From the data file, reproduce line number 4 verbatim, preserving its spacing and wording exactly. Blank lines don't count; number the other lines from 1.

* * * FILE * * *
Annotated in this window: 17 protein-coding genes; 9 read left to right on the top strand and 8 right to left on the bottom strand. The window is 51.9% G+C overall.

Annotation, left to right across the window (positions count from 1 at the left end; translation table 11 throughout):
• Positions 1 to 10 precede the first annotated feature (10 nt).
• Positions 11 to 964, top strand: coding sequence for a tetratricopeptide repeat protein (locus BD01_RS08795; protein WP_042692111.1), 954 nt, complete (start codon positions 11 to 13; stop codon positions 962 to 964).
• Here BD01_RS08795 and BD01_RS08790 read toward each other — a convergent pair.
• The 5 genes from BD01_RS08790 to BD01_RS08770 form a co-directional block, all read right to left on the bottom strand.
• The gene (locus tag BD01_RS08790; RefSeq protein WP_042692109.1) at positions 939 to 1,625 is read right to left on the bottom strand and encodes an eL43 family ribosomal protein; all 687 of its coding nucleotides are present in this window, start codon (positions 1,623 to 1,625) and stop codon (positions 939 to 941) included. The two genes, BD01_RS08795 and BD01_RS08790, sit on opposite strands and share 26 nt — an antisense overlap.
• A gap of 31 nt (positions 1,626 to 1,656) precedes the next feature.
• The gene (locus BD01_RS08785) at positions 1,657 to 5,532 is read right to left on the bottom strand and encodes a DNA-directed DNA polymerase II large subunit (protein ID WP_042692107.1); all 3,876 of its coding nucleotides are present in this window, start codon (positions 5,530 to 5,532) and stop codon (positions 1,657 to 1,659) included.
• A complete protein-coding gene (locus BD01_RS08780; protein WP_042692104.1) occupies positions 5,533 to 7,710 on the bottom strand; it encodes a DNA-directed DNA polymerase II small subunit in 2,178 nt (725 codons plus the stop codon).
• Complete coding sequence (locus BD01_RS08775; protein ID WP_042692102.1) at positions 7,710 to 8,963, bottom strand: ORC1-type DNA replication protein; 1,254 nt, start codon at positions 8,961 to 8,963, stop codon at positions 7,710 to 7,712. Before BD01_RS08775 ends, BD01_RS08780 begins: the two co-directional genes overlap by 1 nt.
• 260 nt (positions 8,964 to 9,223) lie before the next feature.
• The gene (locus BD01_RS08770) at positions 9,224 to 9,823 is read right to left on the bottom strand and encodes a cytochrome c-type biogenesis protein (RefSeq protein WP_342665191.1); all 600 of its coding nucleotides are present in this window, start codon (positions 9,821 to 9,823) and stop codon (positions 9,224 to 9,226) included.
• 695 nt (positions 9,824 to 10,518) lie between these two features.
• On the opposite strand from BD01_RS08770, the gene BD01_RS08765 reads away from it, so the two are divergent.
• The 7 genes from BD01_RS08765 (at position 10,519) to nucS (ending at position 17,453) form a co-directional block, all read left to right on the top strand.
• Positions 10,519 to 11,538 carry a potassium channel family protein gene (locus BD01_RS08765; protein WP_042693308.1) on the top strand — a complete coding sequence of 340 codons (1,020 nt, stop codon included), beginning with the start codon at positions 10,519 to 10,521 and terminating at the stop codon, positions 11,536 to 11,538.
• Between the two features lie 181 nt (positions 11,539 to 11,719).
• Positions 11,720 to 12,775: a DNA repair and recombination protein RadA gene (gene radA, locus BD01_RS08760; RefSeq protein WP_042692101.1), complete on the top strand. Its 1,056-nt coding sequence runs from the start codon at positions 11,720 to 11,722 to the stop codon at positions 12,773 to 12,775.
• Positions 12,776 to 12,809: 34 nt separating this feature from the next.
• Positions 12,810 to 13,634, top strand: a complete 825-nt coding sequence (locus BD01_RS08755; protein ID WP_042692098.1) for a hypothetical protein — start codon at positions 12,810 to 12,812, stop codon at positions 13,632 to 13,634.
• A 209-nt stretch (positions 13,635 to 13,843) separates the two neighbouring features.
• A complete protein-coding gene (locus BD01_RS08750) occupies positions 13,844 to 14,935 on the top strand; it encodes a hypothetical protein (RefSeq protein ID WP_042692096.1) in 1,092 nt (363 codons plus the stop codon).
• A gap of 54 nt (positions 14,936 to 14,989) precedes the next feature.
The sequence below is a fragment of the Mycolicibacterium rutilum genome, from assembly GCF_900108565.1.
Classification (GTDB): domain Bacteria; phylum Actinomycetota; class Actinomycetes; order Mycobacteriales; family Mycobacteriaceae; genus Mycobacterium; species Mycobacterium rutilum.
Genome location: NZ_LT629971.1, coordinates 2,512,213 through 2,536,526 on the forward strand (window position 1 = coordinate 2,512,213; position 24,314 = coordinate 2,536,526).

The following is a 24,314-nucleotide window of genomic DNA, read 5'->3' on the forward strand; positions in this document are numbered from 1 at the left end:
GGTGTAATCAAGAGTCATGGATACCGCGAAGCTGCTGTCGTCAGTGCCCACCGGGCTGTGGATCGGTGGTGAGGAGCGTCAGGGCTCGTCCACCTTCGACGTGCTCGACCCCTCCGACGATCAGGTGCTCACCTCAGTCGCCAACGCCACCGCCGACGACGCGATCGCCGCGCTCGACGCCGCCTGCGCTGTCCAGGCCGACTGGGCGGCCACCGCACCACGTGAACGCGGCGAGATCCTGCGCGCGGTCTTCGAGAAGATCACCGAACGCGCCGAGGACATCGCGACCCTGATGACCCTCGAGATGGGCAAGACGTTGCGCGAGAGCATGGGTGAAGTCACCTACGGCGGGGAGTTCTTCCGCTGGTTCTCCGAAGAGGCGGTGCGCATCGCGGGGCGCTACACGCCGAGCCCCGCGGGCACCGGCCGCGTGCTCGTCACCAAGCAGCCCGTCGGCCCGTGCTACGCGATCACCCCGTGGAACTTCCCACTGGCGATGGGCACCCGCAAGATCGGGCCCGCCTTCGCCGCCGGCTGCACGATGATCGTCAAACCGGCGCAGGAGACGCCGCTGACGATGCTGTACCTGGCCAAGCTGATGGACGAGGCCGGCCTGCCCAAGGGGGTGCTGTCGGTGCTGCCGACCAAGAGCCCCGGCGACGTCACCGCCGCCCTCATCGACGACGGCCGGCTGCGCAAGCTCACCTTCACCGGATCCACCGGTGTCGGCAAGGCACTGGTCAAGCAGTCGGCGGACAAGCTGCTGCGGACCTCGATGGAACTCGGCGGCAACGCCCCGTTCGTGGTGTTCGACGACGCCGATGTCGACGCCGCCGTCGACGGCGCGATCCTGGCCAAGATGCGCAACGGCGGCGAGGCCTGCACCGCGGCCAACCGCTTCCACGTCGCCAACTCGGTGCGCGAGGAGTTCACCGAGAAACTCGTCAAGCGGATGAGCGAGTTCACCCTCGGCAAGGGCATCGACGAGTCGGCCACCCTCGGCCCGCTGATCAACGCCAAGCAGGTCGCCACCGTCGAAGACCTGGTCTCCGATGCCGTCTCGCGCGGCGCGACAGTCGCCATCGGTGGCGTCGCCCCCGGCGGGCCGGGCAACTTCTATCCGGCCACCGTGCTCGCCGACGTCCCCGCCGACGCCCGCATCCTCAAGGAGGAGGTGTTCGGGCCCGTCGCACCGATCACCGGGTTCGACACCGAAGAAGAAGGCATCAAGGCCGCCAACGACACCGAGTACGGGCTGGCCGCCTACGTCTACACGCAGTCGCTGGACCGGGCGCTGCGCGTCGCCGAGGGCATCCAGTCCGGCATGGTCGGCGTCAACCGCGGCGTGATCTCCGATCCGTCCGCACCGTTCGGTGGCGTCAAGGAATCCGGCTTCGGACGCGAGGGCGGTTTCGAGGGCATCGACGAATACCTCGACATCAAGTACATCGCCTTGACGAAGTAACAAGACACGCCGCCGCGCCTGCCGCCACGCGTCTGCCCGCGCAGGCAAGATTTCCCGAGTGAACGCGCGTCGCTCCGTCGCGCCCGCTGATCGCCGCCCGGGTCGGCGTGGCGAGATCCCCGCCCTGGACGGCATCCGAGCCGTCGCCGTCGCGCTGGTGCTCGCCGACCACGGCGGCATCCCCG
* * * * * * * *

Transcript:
• Positions 11 to 964, top strand: coding sequence for a tetratricopeptide repeat protein (locus BD01_RS08795; protein WP_042692111.1), 954 nt, complete (start codon positions 11 to 13; stop codon positions 962 to 964).